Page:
ai-ANTITRYPSIN. Measurement of serum ai-antitrypsin levels (normal range 20-48 rnmol litre “).
The single most important aspect in the management of chronic bronchitis and emphysema is to persuade the patient to stop smoking. Even at a late stage of the disease this may slow down the rate of deterioration and prolong the time before disability and death occur. Accompanying heart failure should be treated
Drug therapy is used both for the short-term management of exacerbations and for the long-term relief of symptoms. In some cases the therapy is similar to that used in asthma
BRONCHODILATORS. Many patients feel less breathless following the inhalation of a f3-adrenoceptor agonist such as salbutamol (200 f.Lg4-6-hourly). More prolonged and greater bronchodilatation results from the use of the anticholinergic agents ipratropiurn bromide 40 f.Lgfour times daily or oxitropium bromide 200 f.Lgtwice daily. Objective evidence of improvement in the peak flow or FEVI may be small, but with severe disability it may be of considerable help. Long-acting preparations of theophylline are of little benefit.
CORTICOSTEROIDS. In symptomatic patients with chronic bronchitis and emphysema, a trial of corticosteroids is always indicated, since a proportion of patients have a large, unsuspected, reversible element to their disease and airway function may improve considerably. Prednisolone 30 mg daily should be given for 2 weeks, with measurements of lung function before and after the treatment period. If there is objective evidence of a substantial degree of improvement in airflow limitation (>15%), prednisolone should be gradually reduced and replaced by inhaled corticosteroids (beclomethasone 100- 500 f.Lgthree times daily). The long-term value of regular inhaled corticosteroids in all patients with chronic bronchitis and emphysema awaits evaluation.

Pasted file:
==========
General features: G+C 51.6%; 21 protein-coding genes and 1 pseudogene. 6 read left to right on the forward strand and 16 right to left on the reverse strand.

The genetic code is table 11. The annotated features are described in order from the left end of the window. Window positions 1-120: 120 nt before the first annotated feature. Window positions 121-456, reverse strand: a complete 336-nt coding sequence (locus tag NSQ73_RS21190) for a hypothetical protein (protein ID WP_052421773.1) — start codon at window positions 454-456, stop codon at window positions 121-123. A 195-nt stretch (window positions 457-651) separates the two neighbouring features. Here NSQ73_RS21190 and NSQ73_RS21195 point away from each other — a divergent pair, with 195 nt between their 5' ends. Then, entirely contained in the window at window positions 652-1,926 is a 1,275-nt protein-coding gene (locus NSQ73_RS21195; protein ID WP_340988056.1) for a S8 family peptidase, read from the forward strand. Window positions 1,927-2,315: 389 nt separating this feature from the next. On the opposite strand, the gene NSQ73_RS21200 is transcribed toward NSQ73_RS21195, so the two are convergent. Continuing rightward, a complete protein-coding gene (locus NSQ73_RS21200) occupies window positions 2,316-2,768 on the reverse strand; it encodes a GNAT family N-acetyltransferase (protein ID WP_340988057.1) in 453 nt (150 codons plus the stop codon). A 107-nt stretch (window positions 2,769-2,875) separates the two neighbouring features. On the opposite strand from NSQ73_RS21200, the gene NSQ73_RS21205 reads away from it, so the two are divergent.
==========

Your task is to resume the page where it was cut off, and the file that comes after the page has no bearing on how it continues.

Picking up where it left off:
ANTI BlOTI CS. Prompt antibiotic treatment shortens exacerbations and should always be given in acute episodes as they may prevent subsequent further lung damage. Patients can be given a supply of antibiotics to keep at home to start as soon as their sputum turns yellow or green. Arnoxycillin-resistant H. influenzae has become an increasing problem, occurring in 10-20% of isolates from sputum. Resistance to cefaclor 250 mg 8-hourly is significantly less frequent and it has become the antibiotic of choice.
Long-term treatment with antibiotics remains controversial. They were once thought to be of no value, but eradication of infection and keeping the lower respiratory tract free of bacteria may help to prevent deterioration in lung function.
DIURETIC THERAPY. This is necessary for all oedematose patients.
al-ANTITRYPSIN REPLACEMENT. Weekly or monthly infusions of a,-antitrypsin has been recommended for patients with levels of this compound below 11 mol litre-‘ (310 mg litre “) and abnormal lung function. Whether this modifies the long-term progression of the disease has still to be determined.
MUCOLYTICS AND VACCINES. There is little evidence that mucolytics are of any benefit, though it is vital that patients are encouraged to cough up sputum, initially with the help of a physiotherapist. Symptomatic treatment with steam inhalations may help to liquefy the sputum so that it can be more easily coughed up. Influenza vaccines should be given yearly to patients with disabling chronic bronchitis and emphysema.